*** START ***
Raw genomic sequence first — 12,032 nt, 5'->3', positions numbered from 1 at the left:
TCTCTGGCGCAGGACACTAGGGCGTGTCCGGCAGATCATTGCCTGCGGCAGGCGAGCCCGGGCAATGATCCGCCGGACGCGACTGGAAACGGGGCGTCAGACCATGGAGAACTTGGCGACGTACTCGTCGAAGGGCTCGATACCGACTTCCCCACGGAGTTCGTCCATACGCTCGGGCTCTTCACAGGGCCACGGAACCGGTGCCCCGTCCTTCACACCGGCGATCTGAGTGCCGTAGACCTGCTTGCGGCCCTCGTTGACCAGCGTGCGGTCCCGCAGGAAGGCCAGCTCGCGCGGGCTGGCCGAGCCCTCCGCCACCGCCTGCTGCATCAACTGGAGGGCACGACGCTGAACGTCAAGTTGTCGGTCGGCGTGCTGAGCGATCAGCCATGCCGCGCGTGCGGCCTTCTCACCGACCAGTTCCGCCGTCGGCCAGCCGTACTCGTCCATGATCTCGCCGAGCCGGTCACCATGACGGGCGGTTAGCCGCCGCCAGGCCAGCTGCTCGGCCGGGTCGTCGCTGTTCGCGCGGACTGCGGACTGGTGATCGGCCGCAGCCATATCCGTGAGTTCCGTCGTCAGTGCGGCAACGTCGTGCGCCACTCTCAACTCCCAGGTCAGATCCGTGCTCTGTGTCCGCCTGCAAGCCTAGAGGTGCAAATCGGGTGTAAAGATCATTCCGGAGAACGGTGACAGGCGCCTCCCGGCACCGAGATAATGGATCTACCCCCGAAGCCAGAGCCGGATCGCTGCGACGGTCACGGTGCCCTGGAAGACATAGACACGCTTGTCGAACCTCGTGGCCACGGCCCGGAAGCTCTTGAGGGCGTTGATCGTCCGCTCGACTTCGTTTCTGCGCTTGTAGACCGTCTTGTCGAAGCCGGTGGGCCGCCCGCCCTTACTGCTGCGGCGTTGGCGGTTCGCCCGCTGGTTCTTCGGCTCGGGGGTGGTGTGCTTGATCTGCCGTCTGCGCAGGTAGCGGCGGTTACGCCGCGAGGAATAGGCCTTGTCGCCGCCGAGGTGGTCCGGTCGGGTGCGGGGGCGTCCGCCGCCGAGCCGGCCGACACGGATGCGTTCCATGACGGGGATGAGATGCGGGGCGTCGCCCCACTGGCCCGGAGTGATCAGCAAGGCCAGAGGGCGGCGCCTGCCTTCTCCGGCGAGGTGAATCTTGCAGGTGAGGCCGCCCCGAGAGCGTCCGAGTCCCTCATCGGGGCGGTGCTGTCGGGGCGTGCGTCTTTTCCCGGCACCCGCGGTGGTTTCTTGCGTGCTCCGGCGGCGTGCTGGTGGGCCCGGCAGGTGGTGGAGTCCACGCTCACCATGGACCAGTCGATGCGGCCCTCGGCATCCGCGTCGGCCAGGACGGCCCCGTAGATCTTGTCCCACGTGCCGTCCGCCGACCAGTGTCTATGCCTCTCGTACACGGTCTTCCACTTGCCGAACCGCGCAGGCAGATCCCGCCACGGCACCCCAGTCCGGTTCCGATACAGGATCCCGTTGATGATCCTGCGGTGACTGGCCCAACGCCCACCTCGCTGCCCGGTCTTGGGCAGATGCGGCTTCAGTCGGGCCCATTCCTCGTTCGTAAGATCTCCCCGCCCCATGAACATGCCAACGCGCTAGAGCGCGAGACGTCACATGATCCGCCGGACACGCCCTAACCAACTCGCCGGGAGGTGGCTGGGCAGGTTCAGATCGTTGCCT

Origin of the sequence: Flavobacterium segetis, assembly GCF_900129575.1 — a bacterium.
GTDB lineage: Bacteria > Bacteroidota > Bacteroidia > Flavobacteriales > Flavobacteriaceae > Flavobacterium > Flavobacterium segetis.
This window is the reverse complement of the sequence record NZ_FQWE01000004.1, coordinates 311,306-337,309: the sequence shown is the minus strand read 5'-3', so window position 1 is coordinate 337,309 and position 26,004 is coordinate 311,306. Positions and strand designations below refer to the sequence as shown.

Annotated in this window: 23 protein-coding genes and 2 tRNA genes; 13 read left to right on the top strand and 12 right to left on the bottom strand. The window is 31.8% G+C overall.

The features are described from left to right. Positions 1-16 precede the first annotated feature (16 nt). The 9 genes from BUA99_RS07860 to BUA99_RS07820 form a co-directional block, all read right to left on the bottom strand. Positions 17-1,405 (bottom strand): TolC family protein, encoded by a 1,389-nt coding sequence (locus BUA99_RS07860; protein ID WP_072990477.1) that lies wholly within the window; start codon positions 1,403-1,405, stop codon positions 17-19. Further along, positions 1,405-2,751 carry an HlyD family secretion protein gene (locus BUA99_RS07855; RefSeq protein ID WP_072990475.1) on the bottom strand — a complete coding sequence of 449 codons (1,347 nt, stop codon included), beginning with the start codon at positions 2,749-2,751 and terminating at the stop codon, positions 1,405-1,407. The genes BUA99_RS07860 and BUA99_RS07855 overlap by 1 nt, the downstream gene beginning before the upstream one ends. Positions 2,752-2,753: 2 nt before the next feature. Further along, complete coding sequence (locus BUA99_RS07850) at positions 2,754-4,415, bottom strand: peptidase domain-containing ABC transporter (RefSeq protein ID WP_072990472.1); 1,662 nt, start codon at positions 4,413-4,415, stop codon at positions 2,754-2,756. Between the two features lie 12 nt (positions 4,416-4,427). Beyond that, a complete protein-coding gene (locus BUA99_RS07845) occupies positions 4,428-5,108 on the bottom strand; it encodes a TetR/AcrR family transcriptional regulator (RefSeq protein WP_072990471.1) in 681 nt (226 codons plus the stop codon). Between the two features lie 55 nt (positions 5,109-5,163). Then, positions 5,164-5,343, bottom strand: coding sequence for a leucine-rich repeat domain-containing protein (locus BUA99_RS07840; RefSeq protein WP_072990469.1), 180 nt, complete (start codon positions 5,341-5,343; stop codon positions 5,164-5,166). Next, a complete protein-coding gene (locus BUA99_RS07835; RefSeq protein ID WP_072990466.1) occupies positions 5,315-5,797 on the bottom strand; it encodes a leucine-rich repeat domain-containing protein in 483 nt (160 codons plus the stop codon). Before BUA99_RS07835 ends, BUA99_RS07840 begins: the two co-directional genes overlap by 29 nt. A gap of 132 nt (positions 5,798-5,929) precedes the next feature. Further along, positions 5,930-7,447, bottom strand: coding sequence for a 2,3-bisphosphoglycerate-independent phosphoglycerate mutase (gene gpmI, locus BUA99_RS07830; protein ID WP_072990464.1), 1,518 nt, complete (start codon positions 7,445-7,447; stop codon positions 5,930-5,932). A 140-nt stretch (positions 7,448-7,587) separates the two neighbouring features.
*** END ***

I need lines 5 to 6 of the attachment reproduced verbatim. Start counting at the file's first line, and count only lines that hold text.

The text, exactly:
This window is the reverse complement of the sequence record NZ_FQWE01000004.1, coordinates 311,306-337,309: the sequence shown is the minus strand read 5'-3', so window position 1 is coordinate 337,309 and position 26,004 is coordinate 311,306. Positions and strand designations below refer to the sequence as shown.

Annotated in this window: 23 protein-coding genes and 2 tRNA genes; 13 read left to right on the top strand and 12 right to left on the bottom strand. The window is 31.8% G+C overall.